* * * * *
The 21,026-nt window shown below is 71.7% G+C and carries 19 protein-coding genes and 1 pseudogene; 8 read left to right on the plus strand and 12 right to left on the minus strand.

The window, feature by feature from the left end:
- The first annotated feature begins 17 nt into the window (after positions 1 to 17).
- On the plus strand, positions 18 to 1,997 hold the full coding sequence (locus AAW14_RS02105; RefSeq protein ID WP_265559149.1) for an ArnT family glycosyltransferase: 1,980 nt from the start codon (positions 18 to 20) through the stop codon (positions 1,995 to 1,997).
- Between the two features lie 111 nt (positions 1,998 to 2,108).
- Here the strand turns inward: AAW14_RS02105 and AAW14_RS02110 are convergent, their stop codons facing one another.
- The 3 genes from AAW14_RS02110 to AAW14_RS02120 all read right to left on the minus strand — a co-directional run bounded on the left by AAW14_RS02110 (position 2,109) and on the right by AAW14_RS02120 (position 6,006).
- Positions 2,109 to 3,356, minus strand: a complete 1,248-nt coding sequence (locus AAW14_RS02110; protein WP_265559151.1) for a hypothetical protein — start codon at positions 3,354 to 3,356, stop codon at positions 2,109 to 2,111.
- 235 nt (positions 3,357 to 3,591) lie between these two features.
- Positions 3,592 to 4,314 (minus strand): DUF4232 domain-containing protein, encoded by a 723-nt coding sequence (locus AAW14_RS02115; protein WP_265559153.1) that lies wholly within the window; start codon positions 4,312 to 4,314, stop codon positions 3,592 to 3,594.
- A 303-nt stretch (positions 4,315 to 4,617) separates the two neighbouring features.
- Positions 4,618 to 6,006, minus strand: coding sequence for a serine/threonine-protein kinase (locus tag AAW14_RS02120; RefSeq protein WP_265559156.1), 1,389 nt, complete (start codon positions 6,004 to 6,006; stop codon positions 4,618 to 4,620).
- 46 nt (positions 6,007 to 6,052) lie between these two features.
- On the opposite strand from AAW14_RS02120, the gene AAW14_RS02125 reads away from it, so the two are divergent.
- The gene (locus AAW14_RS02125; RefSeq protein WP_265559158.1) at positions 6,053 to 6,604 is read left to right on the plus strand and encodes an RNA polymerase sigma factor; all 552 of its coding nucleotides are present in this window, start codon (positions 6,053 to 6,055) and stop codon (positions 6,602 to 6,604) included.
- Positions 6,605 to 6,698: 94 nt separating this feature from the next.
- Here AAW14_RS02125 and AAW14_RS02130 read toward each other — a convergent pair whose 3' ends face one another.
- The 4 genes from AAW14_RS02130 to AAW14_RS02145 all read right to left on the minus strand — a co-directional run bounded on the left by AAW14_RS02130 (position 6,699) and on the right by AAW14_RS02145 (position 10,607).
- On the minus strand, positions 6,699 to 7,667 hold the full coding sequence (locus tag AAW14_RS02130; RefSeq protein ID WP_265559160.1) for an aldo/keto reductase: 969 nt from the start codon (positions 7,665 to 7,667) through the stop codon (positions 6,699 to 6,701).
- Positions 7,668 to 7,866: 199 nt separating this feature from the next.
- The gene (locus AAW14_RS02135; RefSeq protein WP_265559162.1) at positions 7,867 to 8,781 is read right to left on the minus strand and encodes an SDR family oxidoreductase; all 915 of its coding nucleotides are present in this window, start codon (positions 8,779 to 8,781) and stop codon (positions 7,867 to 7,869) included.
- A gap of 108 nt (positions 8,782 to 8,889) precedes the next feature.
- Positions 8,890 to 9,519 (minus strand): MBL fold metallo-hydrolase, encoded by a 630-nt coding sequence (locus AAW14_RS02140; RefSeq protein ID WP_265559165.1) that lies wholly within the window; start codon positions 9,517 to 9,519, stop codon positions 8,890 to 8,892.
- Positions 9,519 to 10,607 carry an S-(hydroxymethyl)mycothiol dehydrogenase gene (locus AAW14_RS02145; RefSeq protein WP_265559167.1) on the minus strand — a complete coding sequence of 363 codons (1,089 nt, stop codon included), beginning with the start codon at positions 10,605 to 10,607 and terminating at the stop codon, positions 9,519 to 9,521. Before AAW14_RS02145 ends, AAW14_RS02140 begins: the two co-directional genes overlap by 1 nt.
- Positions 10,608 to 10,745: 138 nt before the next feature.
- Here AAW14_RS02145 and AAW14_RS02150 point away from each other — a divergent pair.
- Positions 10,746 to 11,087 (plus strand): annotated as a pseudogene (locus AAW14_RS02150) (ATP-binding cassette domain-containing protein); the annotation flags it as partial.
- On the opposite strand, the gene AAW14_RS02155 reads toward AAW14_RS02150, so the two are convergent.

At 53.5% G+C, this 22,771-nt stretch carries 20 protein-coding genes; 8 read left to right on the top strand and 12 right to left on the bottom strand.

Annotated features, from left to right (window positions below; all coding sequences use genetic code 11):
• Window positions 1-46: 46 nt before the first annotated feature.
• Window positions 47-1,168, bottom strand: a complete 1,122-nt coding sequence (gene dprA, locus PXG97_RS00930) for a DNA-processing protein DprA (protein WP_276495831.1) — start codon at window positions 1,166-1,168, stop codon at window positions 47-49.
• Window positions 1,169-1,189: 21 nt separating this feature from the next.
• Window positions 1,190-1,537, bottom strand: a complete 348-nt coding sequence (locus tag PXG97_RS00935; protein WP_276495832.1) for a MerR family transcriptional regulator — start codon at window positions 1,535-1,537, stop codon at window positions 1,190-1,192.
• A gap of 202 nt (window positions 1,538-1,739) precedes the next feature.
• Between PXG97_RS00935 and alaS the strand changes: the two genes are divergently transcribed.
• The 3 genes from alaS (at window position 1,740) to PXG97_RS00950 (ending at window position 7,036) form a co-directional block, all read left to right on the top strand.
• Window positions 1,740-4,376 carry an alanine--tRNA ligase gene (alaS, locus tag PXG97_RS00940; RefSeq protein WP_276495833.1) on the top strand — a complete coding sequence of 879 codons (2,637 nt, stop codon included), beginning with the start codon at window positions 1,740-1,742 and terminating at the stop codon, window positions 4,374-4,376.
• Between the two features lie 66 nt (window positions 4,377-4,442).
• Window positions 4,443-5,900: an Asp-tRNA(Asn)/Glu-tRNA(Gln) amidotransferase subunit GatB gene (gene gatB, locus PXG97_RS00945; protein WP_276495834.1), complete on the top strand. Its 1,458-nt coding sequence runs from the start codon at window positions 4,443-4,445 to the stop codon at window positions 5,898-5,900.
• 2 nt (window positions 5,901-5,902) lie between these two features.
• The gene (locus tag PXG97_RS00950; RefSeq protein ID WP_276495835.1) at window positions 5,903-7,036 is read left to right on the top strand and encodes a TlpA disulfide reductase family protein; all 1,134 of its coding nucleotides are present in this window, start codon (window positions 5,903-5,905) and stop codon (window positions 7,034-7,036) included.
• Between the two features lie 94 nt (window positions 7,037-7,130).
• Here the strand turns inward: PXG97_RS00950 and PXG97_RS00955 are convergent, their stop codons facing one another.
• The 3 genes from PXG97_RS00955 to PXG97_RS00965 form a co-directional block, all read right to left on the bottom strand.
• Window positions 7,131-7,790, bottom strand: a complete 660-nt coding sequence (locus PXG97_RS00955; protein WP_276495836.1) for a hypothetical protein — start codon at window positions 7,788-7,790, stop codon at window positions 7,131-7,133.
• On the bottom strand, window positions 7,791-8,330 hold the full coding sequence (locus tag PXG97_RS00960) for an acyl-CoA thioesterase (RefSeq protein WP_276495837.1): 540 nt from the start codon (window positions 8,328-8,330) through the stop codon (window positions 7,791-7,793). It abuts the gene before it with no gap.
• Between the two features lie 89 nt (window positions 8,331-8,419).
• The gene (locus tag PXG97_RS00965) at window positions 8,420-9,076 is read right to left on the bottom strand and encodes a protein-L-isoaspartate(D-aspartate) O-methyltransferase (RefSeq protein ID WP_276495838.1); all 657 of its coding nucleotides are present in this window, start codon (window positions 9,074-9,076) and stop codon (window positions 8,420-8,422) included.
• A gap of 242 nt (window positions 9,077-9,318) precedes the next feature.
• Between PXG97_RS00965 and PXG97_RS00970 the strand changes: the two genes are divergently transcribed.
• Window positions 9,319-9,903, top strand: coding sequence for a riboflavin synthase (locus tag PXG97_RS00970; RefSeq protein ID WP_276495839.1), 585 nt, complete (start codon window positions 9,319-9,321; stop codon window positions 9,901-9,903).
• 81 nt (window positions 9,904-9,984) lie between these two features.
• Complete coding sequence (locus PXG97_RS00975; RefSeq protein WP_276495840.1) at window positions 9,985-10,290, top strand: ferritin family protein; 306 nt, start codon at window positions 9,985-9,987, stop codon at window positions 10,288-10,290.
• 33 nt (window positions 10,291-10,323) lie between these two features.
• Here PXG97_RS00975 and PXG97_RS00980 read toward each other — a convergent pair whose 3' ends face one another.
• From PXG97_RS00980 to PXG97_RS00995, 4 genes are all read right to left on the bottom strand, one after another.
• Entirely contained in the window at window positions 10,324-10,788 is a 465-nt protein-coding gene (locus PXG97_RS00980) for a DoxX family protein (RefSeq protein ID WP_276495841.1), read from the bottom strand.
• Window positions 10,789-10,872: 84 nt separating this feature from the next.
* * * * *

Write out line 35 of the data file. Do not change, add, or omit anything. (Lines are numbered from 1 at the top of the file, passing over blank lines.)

• A gap of 202 nt (window positions 1,538-1,739) precedes the next feature.